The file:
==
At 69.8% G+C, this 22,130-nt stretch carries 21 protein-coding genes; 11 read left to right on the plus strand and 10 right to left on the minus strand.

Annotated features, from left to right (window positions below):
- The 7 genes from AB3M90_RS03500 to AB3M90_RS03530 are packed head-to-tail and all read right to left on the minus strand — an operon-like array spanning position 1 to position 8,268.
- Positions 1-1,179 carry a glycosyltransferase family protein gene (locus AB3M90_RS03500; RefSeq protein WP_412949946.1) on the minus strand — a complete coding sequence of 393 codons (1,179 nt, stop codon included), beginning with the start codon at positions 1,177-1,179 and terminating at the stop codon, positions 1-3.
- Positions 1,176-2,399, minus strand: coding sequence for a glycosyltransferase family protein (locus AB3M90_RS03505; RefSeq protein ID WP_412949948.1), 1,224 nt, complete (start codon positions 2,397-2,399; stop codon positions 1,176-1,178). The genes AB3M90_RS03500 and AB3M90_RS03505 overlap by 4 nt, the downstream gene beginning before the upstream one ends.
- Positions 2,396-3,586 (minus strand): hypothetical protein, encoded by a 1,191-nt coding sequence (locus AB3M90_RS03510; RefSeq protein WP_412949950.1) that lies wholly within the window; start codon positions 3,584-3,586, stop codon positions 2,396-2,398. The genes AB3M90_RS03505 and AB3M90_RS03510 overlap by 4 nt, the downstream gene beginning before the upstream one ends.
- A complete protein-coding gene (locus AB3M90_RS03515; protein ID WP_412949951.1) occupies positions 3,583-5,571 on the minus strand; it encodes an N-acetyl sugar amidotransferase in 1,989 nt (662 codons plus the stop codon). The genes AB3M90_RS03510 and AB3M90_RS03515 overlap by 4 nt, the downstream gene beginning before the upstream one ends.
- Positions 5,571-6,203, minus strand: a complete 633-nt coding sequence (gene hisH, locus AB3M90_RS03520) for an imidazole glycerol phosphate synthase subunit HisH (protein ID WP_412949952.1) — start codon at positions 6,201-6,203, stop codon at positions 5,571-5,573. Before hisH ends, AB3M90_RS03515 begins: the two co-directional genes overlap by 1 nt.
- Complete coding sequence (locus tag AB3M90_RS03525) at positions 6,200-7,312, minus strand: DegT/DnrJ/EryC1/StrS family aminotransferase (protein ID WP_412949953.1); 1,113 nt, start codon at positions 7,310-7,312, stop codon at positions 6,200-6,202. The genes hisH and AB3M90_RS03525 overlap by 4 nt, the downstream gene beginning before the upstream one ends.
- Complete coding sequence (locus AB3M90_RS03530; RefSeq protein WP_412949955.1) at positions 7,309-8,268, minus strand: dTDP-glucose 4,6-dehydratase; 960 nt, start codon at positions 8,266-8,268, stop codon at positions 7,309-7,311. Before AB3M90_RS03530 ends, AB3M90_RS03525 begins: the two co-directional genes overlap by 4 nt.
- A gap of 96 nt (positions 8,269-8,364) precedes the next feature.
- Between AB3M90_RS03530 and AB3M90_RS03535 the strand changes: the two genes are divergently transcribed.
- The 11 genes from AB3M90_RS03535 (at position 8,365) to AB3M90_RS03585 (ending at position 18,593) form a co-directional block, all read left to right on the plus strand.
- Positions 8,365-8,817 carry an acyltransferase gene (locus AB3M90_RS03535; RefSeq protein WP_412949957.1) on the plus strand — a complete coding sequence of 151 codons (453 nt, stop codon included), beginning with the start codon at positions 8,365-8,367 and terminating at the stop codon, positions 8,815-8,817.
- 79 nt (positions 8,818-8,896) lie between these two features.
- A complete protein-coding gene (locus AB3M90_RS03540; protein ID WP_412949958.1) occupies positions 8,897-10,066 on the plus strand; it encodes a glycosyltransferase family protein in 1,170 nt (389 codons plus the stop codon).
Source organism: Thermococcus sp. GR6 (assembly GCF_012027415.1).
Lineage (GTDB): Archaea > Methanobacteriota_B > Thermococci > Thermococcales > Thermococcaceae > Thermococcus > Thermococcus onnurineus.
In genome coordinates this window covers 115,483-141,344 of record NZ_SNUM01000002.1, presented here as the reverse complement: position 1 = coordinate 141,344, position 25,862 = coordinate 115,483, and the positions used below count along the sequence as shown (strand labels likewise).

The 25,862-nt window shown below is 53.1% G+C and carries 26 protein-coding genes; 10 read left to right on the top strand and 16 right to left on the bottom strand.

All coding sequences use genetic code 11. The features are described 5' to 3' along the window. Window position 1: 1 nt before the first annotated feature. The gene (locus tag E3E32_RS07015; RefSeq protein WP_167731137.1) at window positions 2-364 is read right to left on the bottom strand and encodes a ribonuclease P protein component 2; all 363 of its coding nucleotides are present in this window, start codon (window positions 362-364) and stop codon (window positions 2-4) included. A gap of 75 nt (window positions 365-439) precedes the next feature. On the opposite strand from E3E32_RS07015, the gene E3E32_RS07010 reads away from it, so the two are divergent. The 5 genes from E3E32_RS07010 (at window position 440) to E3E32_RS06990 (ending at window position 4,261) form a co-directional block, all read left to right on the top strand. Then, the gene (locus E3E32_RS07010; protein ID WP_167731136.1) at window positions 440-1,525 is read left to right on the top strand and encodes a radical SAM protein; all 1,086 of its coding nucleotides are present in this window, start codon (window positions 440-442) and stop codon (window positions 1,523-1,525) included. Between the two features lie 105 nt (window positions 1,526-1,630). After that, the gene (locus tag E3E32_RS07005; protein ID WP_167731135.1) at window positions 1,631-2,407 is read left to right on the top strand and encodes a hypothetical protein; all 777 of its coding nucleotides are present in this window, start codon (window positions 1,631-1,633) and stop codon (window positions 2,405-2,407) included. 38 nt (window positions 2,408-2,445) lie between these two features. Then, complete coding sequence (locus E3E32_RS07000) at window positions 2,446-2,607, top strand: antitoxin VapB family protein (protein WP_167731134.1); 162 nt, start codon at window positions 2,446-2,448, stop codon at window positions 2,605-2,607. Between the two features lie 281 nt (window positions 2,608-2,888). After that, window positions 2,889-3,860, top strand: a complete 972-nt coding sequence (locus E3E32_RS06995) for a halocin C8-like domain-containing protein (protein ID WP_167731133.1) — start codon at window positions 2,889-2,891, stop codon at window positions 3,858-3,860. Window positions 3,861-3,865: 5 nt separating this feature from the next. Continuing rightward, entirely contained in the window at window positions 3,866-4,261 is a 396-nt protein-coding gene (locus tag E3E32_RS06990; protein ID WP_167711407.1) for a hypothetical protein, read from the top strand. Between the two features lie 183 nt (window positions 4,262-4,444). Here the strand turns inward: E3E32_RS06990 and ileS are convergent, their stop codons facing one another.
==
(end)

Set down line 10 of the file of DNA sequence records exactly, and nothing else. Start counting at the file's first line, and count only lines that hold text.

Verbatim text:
- Complete coding sequence (locus AB3M90_RS03530; RefSeq protein WP_412949955.1) at positions 7,309-8,268, minus strand: dTDP-glucose 4,6-dehydratase; 960 nt, start codon at positions 8,266-8,268, stop codon at positions 7,309-7,311. Before AB3M90_RS03530 ends, AB3M90_RS03525 begins: the two co-directional genes overlap by 4 nt.